In this lab we will design, as a Finite State Machine, a simple Light Controller. After verification with the simulation, we will implement a physical prototype on FPGA and test it. The system architecture is show in the figure below:
The system is composed by a synchronous FSM with two input !Right e !Left, active low, corresponding to two push-buttons on the board; five outputs L4-L0, connected to the lights; two control outputs BLeft e BRight.
At the reset, the FSM activates L0. Pressure and release of !Left switches off the light that is active and switches on the one on the immediate left. The same action, pressure and release of !Right, switches off the light that is active and on the one on the immediate right. When the light is in the leftmost position (L4) the system accepts only the !Right command, when it is in the rightmost position (L0), only the !Left. One light only can be on at all times. The output BLeft signals that the corresponding button !Left is pressed; BRight signals that the corresponding button !Right is pressed.
A trace of the ASM chart is available here. State variables X,Y, Z, W, outputs L4, L3, L2, L1, L0, BL (BLeft), BR (BRight), inputs L (!Left) and R (!Right) are already defined. In the trace, five state blocks (a4, a3, a2, a1, a0) are already present. They correspond to the states where one of the output lines L4, L3, L2, L1, L0 is activated and the system waits for the buttons input. A hint on the logic of state a2 is provided.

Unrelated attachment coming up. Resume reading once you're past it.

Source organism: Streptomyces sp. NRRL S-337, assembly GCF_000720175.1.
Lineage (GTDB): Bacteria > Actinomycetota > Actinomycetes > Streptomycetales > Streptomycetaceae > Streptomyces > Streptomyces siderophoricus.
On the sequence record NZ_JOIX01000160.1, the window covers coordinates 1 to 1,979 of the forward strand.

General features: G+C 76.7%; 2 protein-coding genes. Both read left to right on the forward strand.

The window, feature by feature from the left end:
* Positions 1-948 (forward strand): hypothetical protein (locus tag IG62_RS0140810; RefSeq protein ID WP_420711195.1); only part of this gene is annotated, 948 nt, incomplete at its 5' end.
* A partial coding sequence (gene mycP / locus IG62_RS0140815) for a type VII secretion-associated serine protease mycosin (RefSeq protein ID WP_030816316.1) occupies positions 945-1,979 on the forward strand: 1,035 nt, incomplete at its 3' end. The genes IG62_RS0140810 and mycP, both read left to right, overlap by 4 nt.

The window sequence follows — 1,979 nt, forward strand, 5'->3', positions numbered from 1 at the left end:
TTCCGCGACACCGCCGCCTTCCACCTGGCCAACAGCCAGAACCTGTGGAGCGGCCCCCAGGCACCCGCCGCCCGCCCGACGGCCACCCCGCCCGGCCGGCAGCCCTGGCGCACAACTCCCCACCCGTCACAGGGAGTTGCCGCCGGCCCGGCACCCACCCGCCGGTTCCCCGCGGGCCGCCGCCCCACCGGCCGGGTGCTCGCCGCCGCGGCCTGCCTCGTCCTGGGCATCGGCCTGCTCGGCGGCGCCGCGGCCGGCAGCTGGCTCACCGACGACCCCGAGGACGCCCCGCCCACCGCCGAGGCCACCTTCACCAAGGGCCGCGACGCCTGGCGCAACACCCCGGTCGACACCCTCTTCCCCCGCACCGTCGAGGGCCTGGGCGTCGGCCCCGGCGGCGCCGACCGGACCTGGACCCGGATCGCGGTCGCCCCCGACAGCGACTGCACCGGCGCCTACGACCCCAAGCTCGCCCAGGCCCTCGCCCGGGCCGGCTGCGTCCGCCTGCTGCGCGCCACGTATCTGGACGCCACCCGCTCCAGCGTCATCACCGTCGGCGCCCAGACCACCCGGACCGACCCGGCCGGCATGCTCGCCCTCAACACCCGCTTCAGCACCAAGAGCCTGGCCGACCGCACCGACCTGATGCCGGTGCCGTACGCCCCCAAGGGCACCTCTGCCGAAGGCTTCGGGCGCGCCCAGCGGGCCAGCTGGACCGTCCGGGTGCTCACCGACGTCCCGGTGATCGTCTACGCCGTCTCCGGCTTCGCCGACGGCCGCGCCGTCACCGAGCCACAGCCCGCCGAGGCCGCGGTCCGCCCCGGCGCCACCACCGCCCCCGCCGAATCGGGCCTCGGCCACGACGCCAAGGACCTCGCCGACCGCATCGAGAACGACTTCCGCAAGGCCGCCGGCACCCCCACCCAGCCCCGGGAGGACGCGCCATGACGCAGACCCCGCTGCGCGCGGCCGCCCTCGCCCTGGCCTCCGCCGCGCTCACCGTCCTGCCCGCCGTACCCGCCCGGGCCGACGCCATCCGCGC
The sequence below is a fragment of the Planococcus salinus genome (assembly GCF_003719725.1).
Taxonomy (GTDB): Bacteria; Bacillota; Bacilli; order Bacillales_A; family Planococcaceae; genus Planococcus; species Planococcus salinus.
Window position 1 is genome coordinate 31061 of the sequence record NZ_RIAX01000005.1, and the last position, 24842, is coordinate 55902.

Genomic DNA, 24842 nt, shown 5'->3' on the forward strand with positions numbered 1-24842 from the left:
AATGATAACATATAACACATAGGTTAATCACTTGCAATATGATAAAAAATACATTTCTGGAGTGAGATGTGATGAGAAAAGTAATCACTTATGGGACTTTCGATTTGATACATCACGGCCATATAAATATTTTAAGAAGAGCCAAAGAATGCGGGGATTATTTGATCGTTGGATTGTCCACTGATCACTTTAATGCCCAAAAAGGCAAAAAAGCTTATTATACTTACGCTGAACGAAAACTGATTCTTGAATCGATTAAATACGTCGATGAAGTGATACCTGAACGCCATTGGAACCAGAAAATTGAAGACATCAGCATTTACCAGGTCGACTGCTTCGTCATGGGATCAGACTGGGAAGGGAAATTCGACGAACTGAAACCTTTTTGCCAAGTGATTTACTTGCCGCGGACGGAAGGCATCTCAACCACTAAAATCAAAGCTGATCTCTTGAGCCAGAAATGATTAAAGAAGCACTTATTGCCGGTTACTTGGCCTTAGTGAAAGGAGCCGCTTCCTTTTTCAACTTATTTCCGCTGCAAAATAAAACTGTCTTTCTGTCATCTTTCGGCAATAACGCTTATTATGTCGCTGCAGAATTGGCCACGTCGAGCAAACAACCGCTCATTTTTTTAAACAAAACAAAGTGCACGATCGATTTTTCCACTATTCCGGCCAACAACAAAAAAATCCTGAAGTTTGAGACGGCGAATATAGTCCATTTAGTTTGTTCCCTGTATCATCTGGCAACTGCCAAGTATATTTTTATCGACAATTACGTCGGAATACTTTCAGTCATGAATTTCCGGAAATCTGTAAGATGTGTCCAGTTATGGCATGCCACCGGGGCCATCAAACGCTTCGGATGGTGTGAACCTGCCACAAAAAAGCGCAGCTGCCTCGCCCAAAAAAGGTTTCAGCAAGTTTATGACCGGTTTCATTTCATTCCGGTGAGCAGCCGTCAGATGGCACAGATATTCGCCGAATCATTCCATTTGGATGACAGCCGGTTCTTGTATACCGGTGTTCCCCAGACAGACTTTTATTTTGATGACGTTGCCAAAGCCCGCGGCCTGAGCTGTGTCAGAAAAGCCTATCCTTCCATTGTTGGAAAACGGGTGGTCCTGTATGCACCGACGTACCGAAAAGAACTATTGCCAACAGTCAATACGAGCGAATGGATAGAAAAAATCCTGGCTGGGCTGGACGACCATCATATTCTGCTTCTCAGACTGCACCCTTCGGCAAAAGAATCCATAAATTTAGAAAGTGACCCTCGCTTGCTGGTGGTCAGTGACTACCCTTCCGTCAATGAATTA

After the design of the ASM chart, you should verify, using the timing simulation of the d-FsM, that the functionality of the FSM corresponds to specifications. The FSM should then be imported as a component on the d-DcS. It is certainly useful to repeat system simulation on the d-DcS, both in animation and timing modes. To that purpose a schematic to be completed is available here, in which to insert the FSM. We recommend to use the schematic supplied, without modifying the input and output terminations, since they contain the information needed for exporting the project on the FPGA board.
At this point we begin the procedure for the physical implementation of the project in the FPGA board. The general procedure is described in the introductory tutorials:
The command "Test on FPGA" opens the dialog window shown below:
All the needed associations between d-DcS schematic and the FPGA board input/outputs are already set in the given schematic: it is not necessary to modify them.
The clock CK is set to 100 Hz, a frequency rather low but adequate for the human interaction with the system. The "Slow Clock Mode" has also been set: as configured in the figure above, this mode is activable at run time using switch SW. The "Slow Clock" is set to the frequency of 0.5 Hz, and it is displayed by the red LED LEDR. According to this setting, if the switch is set to zero, the clock CK will work at the "normal" frequency of 100 Hz; if the switch is set to one, the clock frequency will be reduced to 0.5 Hz. In this mode, the network functionality can be tested with a simple visual observation.
Note that the clock programmability feature is not a particularity of the FPGA board, but it is obtained by the design exportation process. This process adds a network to the project, based on counters, that "scales down" the on board 50 MHz clock to the desired low frequency.
For the convenience of the experimenter, the associations are highlighted also in the next figure, that can be considered as a "control panel", useful for testing the physical system:
Using the switches and buttons shown above, and observing the status of the LEDs, it is now possible to test the system.